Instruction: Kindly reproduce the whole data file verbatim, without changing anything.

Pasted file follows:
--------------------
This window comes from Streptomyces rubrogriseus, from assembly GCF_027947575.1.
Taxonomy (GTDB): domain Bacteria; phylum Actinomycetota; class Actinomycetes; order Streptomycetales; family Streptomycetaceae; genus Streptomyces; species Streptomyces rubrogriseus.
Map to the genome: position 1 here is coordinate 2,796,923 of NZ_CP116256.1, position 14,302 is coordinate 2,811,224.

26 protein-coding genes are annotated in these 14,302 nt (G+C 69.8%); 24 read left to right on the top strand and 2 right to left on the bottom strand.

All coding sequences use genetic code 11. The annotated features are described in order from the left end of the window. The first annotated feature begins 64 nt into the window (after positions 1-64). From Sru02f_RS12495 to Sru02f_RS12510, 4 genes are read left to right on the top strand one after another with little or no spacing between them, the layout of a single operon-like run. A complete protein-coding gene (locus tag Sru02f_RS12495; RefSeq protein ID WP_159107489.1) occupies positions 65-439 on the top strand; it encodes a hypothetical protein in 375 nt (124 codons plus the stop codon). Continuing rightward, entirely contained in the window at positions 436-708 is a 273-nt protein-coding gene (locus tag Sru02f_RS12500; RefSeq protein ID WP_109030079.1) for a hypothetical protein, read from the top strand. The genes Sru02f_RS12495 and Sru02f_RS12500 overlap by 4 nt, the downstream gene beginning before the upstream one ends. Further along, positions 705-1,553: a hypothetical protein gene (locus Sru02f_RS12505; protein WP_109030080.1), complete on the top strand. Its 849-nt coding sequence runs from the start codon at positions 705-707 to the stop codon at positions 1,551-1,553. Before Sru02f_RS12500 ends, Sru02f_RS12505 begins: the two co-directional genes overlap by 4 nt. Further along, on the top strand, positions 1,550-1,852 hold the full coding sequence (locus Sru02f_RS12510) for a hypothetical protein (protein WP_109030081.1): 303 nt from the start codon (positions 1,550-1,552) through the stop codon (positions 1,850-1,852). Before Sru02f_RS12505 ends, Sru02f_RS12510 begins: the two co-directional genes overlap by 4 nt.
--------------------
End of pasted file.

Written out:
This window comes from Streptomyces rubrogriseus, from assembly GCF_027947575.1.
Taxonomy (GTDB): domain Bacteria; phylum Actinomycetota; class Actinomycetes; order Streptomycetales; family Streptomycetaceae; genus Streptomyces; species Streptomyces rubrogriseus.
Map to the genome: position 1 here is coordinate 2,796,923 of NZ_CP116256.1, position 14,302 is coordinate 2,811,224.

26 protein-coding genes are annotated in these 14,302 nt (G+C 69.8%); 24 read left to right on the top strand and 2 right to left on the bottom strand.

All coding sequences use genetic code 11. The annotated features are described in order from the left end of the window. The first annotated feature begins 64 nt into the window (after positions 1-64). From Sru02f_RS12495 to Sru02f_RS12510, 4 genes are read left to right on the top strand one after another with little or no spacing between them, the layout of a single operon-like run. A complete protein-coding gene (locus tag Sru02f_RS12495; RefSeq protein ID WP_159107489.1) occupies positions 65-439 on the top strand; it encodes a hypothetical protein in 375 nt (124 codons plus the stop codon). Continuing rightward, entirely contained in the window at positions 436-708 is a 273-nt protein-coding gene (locus tag Sru02f_RS12500; RefSeq protein ID WP_109030079.1) for a hypothetical protein, read from the top strand. The genes Sru02f_RS12495 and Sru02f_RS12500 overlap by 4 nt, the downstream gene beginning before the upstream one ends. Further along, positions 705-1,553: a hypothetical protein gene (locus Sru02f_RS12505; protein WP_109030080.1), complete on the top strand. Its 849-nt coding sequence runs from the start codon at positions 705-707 to the stop codon at positions 1,551-1,553. Before Sru02f_RS12500 ends, Sru02f_RS12505 begins: the two co-directional genes overlap by 4 nt. Further along, on the top strand, positions 1,550-1,852 hold the full coding sequence (locus Sru02f_RS12510) for a hypothetical protein (protein WP_109030081.1): 303 nt from the start codon (positions 1,550-1,552) through the stop codon (positions 1,850-1,852). Before Sru02f_RS12505 ends, Sru02f_RS12510 begins: the two co-directional genes overlap by 4 nt.